February 5, 2012

How Do You Measure Success?

No, seriously, how do you measure success? I think each of us knows success when we feel it. Sometimes we plan for it and other times we stumble into it. And I'm sure we have areas of overlap but we probably each have our own personal definitions of success.

For me, there are 3 key areas of my life in which I will judge outcomes with labels such as success or failure: family/friends, health and weight.

Family/friends hasn't always been an easy one for me. I grew up in poverty and we moved around a lot (think gypsy mode) so I didn't have a chance to practice friendship skills. Family relationships were very dysfunctional so it was more a matter of knowing what I didn't want than anything else. And it didn't help that I was a bashful, withdrawn child who grew up to be an introverted-but-assertive woman. However, I look at my son (nearly 40) and grandson (nearly 18) and feel successful to the extent that I've always done the best I could and have extremely close relationships with both. And I'm blessed with great friends, both human and companion animals, to help celebrate the good times and survive the bad ones.

On the health front, that's been an up-and-down story. I've always been a basically healthy woman with a lot of chronic complaints, many of which involved considerable pain. After 9 months of ancestral eating, I can't remember the last time I felt true pain and that's almost spooky. My upcoming physical in 2 weeks will flesh out the story but as far as I know I'm unusually healthy for someone about to turn 65. I feel more like 40-ish.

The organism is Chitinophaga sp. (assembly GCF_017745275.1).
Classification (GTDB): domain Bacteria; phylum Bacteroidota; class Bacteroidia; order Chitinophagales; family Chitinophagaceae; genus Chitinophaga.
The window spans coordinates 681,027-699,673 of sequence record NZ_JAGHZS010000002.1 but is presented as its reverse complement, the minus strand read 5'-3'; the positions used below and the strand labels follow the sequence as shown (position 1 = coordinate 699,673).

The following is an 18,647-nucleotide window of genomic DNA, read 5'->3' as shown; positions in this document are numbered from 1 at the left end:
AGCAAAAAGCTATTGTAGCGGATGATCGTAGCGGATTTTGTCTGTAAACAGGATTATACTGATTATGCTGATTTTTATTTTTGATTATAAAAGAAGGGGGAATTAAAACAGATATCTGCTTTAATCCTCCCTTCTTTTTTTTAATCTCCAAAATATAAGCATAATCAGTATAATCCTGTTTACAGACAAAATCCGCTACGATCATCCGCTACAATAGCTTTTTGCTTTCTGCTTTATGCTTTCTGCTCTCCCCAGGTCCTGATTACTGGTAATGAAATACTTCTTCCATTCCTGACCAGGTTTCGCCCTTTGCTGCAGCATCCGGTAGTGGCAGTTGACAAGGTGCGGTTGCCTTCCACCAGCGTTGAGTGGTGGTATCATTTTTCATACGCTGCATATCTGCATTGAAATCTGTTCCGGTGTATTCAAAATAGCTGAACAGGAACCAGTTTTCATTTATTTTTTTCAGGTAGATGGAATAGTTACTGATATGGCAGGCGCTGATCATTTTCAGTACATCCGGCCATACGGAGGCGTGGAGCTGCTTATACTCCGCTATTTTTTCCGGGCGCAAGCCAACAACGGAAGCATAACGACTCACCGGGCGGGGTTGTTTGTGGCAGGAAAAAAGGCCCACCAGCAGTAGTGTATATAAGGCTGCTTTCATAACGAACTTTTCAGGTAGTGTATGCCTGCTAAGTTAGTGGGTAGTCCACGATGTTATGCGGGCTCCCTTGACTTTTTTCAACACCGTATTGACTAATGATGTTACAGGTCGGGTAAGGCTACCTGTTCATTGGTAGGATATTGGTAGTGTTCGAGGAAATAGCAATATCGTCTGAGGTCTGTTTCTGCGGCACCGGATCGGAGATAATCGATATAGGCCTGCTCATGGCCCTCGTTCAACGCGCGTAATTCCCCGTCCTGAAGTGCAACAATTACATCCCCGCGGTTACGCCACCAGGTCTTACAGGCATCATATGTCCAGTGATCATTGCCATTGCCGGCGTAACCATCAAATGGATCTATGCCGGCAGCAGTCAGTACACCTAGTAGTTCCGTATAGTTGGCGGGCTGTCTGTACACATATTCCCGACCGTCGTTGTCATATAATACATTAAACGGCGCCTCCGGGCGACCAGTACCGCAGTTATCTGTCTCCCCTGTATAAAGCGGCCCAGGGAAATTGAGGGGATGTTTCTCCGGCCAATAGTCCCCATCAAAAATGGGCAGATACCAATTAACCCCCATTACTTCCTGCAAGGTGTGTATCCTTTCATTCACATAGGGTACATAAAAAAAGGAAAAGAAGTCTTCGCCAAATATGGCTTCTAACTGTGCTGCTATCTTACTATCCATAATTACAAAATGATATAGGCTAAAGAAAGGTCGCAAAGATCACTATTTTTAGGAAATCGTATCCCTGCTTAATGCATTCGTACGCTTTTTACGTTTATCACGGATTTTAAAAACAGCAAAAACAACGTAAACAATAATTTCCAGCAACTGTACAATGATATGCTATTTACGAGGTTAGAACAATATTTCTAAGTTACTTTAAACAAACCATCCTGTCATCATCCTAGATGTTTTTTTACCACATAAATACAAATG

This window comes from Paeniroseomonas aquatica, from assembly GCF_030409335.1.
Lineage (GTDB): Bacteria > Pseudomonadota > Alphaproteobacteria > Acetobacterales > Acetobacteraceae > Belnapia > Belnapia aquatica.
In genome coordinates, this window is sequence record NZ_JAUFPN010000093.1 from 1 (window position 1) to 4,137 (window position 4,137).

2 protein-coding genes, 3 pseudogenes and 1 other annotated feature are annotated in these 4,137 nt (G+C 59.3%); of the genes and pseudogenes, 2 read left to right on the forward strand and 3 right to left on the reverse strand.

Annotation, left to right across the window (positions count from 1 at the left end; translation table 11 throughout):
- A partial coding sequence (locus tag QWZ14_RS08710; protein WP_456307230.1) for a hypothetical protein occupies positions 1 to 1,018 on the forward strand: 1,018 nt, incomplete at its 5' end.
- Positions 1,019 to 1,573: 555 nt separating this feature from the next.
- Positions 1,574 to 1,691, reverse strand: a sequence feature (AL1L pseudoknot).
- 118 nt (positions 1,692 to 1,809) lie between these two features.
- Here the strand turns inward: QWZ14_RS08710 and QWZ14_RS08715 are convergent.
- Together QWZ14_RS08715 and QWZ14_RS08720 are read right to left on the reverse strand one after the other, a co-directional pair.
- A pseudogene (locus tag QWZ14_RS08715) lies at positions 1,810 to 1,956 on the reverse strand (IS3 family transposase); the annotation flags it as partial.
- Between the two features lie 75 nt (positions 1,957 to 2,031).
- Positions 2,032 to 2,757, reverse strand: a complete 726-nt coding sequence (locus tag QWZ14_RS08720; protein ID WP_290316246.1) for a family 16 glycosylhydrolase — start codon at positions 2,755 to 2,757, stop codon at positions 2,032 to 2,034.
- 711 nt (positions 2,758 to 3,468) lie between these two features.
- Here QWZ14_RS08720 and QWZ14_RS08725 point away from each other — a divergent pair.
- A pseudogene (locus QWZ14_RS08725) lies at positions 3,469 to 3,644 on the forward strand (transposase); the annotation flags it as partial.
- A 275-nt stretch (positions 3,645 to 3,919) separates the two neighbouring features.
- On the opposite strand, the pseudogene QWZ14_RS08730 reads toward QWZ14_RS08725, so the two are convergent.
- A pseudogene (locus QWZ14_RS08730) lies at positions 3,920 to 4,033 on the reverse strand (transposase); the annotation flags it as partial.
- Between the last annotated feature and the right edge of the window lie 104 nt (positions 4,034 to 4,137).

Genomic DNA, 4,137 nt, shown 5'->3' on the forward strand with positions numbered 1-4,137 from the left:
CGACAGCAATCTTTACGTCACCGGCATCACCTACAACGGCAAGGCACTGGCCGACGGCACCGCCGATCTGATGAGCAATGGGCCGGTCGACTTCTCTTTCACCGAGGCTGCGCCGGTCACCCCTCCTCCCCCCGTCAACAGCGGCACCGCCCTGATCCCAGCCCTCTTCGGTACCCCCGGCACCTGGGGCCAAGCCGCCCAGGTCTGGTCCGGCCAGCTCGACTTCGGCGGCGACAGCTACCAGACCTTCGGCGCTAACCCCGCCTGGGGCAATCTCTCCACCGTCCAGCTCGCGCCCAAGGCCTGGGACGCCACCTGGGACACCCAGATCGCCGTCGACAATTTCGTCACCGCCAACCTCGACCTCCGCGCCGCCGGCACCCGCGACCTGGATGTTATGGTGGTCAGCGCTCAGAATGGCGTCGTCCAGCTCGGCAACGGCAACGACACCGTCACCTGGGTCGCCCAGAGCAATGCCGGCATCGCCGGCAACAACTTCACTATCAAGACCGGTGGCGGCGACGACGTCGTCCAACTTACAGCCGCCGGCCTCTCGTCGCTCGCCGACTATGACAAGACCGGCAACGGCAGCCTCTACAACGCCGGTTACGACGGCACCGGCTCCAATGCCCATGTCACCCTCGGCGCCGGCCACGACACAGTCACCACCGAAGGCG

Then there's weight, which has 2 success/fail elements: appetite control and level of body fat.

Given my 50-year history of binge eating, I have to say it's very weird that in the past 4 months I seem to have lost the ability to binge. Forget desire--I never had that, and who does? If you are able to control what you do/don't eat you may be many things but you're not a binge eater. No, I mean no matter what I do now a binge doesn't happen. Get upset? Nope. Eat sugary holiday treats? Nope. Have cupboards full of highly-processed treats the grandkid bought? Nope. 

That doesn't mean I can't get a little off track. Eating a ton of fruit earlier this week made my blood sugar a little unstable and took the shine off my energy and sense of well-being, but there was never any time that I felt a true binge coming on. My body (personally, I think it was my gut flora) told me to knock it off and I did, and after several days of a better-balanced ancestral routine I'm feeling great again.

On the body fat question, I've thoroughly learned in my life that fast-off means faster-back-on. I do my best to eat at equilibrium or only a slight deficit so that any fat loss is very gradual and hardly noticed. And yet, since the first week in September my waist is down at least 5 inches. This morning I pulled out a pair of khaki cut-offs. This particular pair of pants was so much too small this time last year that I couldn't even pull them above my knees. I said MY KNEES. This morning I pulled them up and was able to zip and button them--what do you think of that? Okay, don't get too excited, I'm an old lady and the pants are still too snug for me to wear them in public but in a month or 3 I'm going to be walking around outside in those pants.

That's SUCCESS, baby! 

1 comment:

  1. Hey, congrats on the pants! Terrific!

    Yes, fast off tends to lead to fast on for me, too. A good thing to remember, slow and steady, changing life habits, not dieting, are key for some of us.